By Des Ryan, a retired police officer, CRA Board Director, and the CRA’s safety and security lead.
As we begin to reconnect with neighbours, who, like ourselves, have been bundled beyond recognition for the past few months, that sweet smell of spring is in the air. And, with that comes the urge to purge. No basement or shed is immune.
What to do with all of the old paints, primers, and stain? Or the aerosol cans, household cleaning products, and quarter-containers of bleach that we don’t want? Or those pesticides, partial bags of old fertilizer, and other stuff that doesn’t meet the criteria for the green, grey, or blue bins?
Well, for a fee that can be paid by cash, debit, or credit card, you can take it all down to the “Orange Drop” at the Commissioners Street Transfer Station, located at 400 Commissioners St.
Or, you can have the City of Toronto pick up your Household Hazardous Waste (HHW) for free (except for florescent lights) by calling 311 or registering online for what’s nicknamed the “Toxic Taxi” – city pickup of hazardous waste.
There are rules around pick-up and this city website gives detailed instructions both on what’s considered hazardous waste, and how you can get the city to take it off your hands (it should never be put in regular garbage). The HHW has to be placed in front of your home, on your property (not at the curb or on the sidewalk), on the day of pickup. If you don’t have a front-of-home suitable for pickup, you can leave the items on an open front porch or veranda.
If you’ve got liquids to be picked up, they have to be labelled and sealed in a non-leaking container. And don’t stack all of your different Hazardous Household Waste together. Batteries, paints, and fluorescent light bulbs do not mix well together.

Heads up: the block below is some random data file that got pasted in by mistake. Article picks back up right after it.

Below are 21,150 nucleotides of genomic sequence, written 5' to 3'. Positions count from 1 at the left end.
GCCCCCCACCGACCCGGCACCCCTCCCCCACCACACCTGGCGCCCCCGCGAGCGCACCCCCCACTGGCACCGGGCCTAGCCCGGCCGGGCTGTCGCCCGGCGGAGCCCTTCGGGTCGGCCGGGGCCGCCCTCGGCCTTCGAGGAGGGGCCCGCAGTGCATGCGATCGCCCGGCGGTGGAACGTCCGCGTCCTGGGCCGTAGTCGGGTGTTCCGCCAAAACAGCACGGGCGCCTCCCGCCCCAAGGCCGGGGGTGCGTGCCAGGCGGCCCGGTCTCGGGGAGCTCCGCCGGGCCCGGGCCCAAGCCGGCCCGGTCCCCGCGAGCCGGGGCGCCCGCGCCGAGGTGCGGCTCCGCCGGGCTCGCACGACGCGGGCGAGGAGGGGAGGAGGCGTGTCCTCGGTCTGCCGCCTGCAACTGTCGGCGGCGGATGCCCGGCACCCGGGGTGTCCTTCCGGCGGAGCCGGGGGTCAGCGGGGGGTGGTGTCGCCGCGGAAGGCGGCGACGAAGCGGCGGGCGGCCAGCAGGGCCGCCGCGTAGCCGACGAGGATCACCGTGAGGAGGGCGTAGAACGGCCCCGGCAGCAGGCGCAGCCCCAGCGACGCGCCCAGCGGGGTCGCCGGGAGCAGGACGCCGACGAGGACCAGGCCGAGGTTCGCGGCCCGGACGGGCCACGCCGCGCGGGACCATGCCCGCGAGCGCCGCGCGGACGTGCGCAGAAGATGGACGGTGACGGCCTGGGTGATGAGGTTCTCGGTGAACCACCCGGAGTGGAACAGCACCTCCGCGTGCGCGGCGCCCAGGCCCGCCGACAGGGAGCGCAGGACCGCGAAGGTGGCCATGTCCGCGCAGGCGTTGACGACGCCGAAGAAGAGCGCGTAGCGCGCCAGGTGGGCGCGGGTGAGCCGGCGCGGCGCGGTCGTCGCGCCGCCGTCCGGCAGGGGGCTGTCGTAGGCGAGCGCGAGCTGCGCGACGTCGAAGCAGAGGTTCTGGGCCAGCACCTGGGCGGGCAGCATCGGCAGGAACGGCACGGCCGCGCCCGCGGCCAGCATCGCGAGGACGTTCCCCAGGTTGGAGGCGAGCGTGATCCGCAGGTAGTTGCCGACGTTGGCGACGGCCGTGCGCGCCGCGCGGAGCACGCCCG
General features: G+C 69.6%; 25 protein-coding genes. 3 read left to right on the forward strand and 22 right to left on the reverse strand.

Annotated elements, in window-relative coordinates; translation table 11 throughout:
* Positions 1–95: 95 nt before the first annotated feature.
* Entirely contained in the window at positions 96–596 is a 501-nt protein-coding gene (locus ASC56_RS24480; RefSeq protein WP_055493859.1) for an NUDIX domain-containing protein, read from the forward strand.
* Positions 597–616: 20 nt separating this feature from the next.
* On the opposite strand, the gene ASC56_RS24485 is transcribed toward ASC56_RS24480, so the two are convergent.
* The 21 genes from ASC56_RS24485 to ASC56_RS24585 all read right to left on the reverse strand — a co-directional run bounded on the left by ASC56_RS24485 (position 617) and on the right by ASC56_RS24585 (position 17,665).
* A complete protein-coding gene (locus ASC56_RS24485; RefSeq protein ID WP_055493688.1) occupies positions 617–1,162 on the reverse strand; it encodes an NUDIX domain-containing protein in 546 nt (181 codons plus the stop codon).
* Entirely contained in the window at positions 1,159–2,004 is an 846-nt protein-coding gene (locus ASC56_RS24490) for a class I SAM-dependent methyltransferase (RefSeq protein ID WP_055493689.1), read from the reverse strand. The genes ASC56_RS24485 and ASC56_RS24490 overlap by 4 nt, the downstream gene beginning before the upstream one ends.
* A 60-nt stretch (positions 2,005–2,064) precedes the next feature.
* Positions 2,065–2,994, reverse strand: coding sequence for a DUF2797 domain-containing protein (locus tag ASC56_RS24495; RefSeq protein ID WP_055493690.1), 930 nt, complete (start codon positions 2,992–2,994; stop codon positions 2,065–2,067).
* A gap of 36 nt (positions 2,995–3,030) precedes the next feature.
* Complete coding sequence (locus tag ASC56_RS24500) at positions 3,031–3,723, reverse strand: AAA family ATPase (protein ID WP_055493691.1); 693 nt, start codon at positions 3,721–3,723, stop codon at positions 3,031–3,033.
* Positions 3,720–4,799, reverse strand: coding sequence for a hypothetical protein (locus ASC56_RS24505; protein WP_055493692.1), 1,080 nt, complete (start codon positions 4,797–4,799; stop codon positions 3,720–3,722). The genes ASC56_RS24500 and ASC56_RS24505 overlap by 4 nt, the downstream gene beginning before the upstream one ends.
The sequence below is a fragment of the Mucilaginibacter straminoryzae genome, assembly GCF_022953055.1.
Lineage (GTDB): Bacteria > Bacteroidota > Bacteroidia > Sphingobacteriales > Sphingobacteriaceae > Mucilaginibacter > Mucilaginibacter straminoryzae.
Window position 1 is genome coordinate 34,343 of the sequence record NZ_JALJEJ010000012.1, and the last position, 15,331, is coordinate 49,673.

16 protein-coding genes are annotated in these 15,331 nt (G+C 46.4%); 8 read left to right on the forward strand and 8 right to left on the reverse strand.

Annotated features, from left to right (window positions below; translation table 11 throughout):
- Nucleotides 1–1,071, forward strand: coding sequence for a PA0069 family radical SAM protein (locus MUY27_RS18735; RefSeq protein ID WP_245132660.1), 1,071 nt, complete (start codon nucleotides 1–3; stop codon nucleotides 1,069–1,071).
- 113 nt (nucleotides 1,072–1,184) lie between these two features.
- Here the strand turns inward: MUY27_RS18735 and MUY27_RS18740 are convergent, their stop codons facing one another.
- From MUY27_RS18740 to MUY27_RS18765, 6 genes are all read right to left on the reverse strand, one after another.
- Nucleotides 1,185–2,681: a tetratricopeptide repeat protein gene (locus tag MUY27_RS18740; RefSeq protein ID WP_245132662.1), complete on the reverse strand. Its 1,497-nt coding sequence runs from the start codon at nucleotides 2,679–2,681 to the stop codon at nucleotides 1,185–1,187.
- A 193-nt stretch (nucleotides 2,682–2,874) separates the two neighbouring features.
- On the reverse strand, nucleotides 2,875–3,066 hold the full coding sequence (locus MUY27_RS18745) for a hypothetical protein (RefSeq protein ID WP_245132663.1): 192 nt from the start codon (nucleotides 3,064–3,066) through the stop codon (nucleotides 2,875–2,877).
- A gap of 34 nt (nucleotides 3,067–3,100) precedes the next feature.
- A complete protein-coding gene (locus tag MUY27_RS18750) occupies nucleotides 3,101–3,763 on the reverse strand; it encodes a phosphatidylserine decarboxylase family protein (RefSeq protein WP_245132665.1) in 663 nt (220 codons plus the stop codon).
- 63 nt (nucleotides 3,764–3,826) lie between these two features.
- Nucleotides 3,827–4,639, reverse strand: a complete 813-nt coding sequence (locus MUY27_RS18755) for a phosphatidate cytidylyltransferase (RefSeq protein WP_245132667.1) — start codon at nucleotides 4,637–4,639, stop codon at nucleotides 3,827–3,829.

If you find needles or syringes that you want to dispose of, place them in a sealed plastic container (plastic jug, water bottle, etc.) or an approved sharps container and label the container “needles / syringes”.
Let’s say you call, the by give you a date, you put your HHW out, and it doesn’t get picked up. Then what? Give the city a couple of working days before calling 311. Sometimes, there are operational issues that cause delays.
Other issues that could affect pickup:
– A container leaked, there was no lid, or the liquids were unlabelled.
– The materials were mixed together into one toxic stew.
– Too many items to pick up at once (i.e. more than 50 litres/50 kilograms or 24 cans, in which case you need to book a couple of pickups)
– The items set out were too large (i.e. a drum full of motor oil)
– Items not accepted under Household Hazardous Waste parameters including:
– explosives (i.e. ammunition – can be taken to 51 Division of Toronto Police Services at 51 Parliament St.),
– fireworks (soak them in water, seal them in a plastic bag, and dispose of as waste).
Provided everything has been properly packed and set out, however, there should be no problems. And you’ll be left with a clean, safe, non-toxic basement or shed. And plenty of space to store other things – such as your snow tires.